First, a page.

|time||3 hours sudden death|
The first round started at 22:00 UTC.
In the table above,
In round 1, pachi2 and AyaMC played the first 20 moves very fast, both using their joseki books. AyaMC needed to think about move 21, but pachi2 was still in its book and did not need to think until move 26.
In round 2 MyGoFriend did nothing for 90 minutes in its game with Orego12. Its operator then logged in using its account and did something to resolve the problem. MyGoFriend then played normally, until Orego12 resigned in a totally lost position. The game is shown in the players' game records as a win by MyGoFriend. However MyGoFriend's operator's intervention caused it to be regarded as a loss by forfeit for MyGoFriend, for the purposes of the tournament.
Something similar has happened before with MyGoFriend. On that occasion KGS programmer 'wms' explained:
- the "W+Forf." means that this score was not based on win or loss on the board, but through other reasons. In this case, MyGoFriend logged in as a human and was promptly handed a loss. The game was not cancelled, though, so they were able to continue playing.
Looks like MyGoFriend was cheating and the TD did exactly the right thing by giving them a loss by forfeit.
Of course there is no suspicion of cheating here. But the KGS server does not understand that. I warn participants in these events: if you log in to your bot's account during a round, using the human client, it will be assigned a loss by forfeit.
In round 3, Orego12 and AyaMC played even faster than in AyaMC's round 1 game, putting 31 stones on the board in the first 10 seconds.
In round 4, AyaMC and MyGoFriend disagreed on the status of some stones after both passing. They entered the clean-up phase, and both handled it correctly.
In round 5, gomorra16 deadlocked against MyGoFriend, and lost on time.
|Zen19S vs pachi2|
In the round 7 game between Zen19S and pachi2, a ko started with move 127. Zen19S then wasted two ko threats before starting to fight the ko. I understand that this is a consequence of "RAVE" – the program finds that the ko threat is played in the lines that win for it, so it plays it immediately, not understanding that the order of moves is important.
The ko threats resulted in a semeai between two groups at the lower edge of the board, in the position shown to the right (the ko is near the right edge). Zen19S impressed the kibitzers by playing move 144 as shown: this is the only move to win the semeai outright, with no ko. A few moves later, it impressed them less when it played at the triangled point, wasting a move to kill an already dead group.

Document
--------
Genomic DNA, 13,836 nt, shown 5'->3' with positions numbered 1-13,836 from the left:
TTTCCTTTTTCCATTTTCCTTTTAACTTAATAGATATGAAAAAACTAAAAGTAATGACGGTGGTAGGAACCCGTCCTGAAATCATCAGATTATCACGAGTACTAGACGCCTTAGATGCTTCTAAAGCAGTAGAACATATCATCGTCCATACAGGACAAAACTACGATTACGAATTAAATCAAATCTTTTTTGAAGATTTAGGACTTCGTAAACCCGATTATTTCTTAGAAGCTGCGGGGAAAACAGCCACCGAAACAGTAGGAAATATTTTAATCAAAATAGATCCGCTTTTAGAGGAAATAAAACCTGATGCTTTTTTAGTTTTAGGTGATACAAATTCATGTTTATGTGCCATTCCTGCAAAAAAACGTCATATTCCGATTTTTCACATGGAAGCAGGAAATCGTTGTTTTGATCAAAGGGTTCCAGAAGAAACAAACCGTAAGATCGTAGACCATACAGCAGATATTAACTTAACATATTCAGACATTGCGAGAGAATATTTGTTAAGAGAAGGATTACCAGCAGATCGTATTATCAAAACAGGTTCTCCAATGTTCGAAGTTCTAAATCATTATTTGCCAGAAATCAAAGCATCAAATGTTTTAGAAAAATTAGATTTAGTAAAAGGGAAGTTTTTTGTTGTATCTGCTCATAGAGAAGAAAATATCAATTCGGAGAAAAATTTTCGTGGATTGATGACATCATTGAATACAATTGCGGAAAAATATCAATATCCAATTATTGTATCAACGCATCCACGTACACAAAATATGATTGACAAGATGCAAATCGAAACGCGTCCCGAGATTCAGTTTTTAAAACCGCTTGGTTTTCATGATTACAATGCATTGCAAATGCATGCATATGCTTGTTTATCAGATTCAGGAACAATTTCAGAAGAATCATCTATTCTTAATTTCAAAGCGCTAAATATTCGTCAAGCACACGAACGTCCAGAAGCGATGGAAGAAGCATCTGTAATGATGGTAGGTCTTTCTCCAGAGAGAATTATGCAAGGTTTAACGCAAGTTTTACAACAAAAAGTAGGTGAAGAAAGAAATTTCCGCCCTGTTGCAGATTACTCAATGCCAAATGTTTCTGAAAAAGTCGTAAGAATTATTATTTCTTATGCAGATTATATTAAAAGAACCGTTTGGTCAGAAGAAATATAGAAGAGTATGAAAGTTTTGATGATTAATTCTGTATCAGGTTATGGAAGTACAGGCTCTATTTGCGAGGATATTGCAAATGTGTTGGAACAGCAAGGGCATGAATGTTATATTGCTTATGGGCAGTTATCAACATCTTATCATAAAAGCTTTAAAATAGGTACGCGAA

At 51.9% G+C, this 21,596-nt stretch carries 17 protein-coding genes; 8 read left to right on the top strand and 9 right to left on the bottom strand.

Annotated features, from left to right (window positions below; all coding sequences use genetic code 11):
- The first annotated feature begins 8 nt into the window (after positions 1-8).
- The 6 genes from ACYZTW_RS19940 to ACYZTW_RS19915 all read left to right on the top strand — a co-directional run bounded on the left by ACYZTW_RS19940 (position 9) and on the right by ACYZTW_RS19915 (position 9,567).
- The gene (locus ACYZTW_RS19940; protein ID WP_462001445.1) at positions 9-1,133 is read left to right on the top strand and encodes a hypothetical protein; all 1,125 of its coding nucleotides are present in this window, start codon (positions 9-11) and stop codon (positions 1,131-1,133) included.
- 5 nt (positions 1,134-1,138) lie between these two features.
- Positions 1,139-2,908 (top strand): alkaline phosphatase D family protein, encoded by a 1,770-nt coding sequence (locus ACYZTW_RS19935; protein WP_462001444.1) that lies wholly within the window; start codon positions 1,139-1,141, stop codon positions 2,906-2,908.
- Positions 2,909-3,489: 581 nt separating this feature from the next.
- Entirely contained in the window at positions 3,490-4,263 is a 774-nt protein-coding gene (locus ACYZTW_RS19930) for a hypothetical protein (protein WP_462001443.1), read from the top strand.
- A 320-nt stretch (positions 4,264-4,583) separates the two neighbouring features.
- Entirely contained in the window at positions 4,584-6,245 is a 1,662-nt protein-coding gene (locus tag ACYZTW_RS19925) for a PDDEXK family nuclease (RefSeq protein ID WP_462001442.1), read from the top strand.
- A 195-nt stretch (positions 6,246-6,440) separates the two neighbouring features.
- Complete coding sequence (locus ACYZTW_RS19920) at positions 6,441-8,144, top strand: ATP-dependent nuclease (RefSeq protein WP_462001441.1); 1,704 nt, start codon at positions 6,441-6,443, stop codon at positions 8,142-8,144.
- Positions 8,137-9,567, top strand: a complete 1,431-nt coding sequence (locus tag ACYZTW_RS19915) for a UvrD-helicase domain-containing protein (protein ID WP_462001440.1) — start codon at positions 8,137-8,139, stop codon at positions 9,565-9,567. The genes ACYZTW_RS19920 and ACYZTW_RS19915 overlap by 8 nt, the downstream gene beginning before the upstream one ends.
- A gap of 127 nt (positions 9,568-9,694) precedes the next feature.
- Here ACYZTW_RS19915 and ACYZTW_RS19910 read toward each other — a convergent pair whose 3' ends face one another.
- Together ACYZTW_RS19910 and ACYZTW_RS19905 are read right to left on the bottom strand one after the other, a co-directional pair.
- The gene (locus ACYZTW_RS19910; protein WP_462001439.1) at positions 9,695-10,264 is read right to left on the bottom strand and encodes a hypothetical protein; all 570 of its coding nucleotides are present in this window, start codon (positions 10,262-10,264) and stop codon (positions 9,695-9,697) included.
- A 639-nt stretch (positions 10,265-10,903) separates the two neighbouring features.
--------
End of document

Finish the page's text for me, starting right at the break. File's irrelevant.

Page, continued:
|Zen19S vs pachi2|
Later in the game, pachi2 played move 247 as shown to the left. This appears to me to enlarge a dead group, in gote. I assumed at the time that pachi2 had decided its position was hopeless, and this move was as good as any. (This is contradicted by pachi2's claims that it had an 80% chance of winning, soon before and again soon after this move.) But Zen19S resigned less than 20 moves later. Maybe its move 247 created some aji that is too deep for me to understand.
In round 8, ManyFaces1 stopped moving in its game with pachi2. After it had
been inactive for 47 minutes, I kicked it off the server in the hope of waking it
up. This worked: it reappeared immediately (rather than after the five-minute delay
that a kick usually produces), and started to play normally. However pachi2 won the
David Fotland has explained that it is able to resume as soon as it has been kicked because it is run from a .bat file:
java -jar kgsGtp.jar tournament1.ini
|pachi2 vs Zen19S|
After round 11 pachi2 was already sure to win the tournament: it had 11 wins from its 11 games, including two against Zen19S. In round 12 it played against Zen19S for a third time. It appeared to start well in this game too, living with a group at the top edge of the board where there had appeared to be insufficient space. But it started to make pointless-looking moves, maybe starting with move 148 as shown to the right.
Such moves, which achieve nothing but are strongly sente, are common for current MC-based programs in very poor positions. They have been attributed to a horizon-like effect: in a sufficiently poor position, moves with high variance are made, although almost certain to achieve nothing, as all variance in a lost position must be upside. But here pachi2 was making such moves, even while claiming that its chance of winning the game was over 60%. I do not understand why it did this. It continued making such moves, and eventually Zen19S won.
This game proved popular with observers, and at one point had 130 of them.
Réni Coulom's program Crazy Stone has analysed the moves of this game. Its opinions are here.
Players receive points for the 2012 Annual KGS Bot Championship as follows:
|Many Faces of Go||3|